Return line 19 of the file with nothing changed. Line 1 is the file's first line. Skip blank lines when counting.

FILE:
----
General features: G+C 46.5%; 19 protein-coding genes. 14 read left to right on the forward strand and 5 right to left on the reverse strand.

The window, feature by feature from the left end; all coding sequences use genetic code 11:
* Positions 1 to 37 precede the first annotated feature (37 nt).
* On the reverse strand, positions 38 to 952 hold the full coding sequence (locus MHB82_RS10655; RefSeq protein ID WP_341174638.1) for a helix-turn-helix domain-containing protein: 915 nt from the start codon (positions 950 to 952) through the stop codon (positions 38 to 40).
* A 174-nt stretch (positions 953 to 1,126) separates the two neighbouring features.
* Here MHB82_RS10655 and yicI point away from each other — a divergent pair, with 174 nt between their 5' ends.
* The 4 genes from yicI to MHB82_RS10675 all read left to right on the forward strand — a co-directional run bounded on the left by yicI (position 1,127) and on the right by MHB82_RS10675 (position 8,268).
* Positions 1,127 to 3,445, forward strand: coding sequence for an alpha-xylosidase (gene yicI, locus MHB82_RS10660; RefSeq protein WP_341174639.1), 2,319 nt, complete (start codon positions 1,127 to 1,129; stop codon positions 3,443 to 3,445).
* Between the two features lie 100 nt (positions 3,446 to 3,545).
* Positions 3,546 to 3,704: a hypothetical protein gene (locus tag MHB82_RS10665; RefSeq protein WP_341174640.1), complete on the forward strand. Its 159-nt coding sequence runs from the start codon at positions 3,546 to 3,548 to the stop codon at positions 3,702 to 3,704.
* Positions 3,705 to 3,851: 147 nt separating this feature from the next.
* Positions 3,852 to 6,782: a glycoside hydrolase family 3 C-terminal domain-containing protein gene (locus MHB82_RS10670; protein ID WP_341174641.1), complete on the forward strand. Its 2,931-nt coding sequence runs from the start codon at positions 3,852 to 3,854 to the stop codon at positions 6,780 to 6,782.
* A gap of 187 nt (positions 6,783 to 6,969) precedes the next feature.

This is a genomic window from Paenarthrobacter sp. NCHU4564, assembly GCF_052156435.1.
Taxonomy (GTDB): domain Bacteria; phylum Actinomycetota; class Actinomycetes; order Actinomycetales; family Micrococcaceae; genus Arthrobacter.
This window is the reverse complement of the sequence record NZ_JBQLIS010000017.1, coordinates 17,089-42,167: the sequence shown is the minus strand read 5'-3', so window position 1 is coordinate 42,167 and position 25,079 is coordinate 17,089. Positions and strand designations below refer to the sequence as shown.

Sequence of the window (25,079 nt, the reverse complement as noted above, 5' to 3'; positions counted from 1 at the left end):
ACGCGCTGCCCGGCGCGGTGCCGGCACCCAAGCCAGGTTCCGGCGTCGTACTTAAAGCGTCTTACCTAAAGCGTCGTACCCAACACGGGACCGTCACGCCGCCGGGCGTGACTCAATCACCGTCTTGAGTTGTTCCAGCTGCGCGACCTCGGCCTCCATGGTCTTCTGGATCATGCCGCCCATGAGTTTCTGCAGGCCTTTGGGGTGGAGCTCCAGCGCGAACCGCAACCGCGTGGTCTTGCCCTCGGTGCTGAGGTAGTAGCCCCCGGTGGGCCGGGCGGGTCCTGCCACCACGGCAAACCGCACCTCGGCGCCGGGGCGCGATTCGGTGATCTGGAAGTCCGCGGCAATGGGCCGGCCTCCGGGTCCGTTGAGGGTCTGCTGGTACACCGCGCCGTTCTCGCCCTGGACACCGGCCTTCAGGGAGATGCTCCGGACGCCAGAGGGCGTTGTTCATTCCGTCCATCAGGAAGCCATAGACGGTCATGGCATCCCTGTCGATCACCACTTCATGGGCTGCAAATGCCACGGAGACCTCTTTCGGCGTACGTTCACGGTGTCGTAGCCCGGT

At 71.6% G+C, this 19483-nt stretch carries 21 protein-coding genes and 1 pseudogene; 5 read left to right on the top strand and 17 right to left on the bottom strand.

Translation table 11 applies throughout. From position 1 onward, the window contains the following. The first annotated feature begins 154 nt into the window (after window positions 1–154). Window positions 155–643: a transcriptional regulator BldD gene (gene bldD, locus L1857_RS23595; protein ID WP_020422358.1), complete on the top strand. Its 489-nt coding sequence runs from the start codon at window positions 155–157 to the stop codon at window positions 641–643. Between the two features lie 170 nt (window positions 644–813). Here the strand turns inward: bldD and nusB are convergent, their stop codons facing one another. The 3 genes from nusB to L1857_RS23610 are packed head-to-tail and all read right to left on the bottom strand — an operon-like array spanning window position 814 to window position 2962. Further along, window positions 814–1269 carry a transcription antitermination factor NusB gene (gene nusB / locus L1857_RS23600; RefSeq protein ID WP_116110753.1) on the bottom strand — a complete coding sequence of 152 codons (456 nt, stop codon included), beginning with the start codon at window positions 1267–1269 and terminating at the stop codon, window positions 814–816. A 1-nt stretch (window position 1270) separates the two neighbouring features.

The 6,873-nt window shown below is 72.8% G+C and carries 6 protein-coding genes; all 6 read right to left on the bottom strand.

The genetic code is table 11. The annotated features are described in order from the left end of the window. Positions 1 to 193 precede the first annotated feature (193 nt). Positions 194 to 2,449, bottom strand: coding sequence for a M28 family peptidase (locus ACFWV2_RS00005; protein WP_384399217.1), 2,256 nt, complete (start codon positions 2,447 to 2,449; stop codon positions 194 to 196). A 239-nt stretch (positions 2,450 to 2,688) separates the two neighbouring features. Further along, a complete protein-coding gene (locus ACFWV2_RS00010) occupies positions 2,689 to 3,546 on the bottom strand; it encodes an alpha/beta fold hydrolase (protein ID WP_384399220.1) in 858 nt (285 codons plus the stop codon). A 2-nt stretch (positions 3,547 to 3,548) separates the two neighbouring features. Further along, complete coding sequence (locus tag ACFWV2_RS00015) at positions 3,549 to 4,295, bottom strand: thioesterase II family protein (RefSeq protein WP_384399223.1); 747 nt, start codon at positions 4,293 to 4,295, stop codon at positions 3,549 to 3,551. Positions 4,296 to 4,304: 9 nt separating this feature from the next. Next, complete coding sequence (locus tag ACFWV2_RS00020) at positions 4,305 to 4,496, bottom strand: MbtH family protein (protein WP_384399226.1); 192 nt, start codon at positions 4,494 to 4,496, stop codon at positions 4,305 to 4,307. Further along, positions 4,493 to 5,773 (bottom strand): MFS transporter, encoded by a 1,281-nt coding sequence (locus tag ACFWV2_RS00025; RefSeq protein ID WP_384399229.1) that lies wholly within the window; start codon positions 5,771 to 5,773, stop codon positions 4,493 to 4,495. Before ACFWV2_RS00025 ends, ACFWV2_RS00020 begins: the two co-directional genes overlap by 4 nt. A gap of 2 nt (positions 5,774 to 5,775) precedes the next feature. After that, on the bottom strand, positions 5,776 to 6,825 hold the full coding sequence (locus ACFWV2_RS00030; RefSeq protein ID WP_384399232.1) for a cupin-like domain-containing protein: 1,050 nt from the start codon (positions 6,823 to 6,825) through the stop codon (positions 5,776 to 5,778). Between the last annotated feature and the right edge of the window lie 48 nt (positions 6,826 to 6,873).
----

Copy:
At 71.6% G+C, this 19483-nt stretch carries 21 protein-coding genes and 1 pseudogene; 5 read left to right on the top strand and 17 right to left on the bottom strand.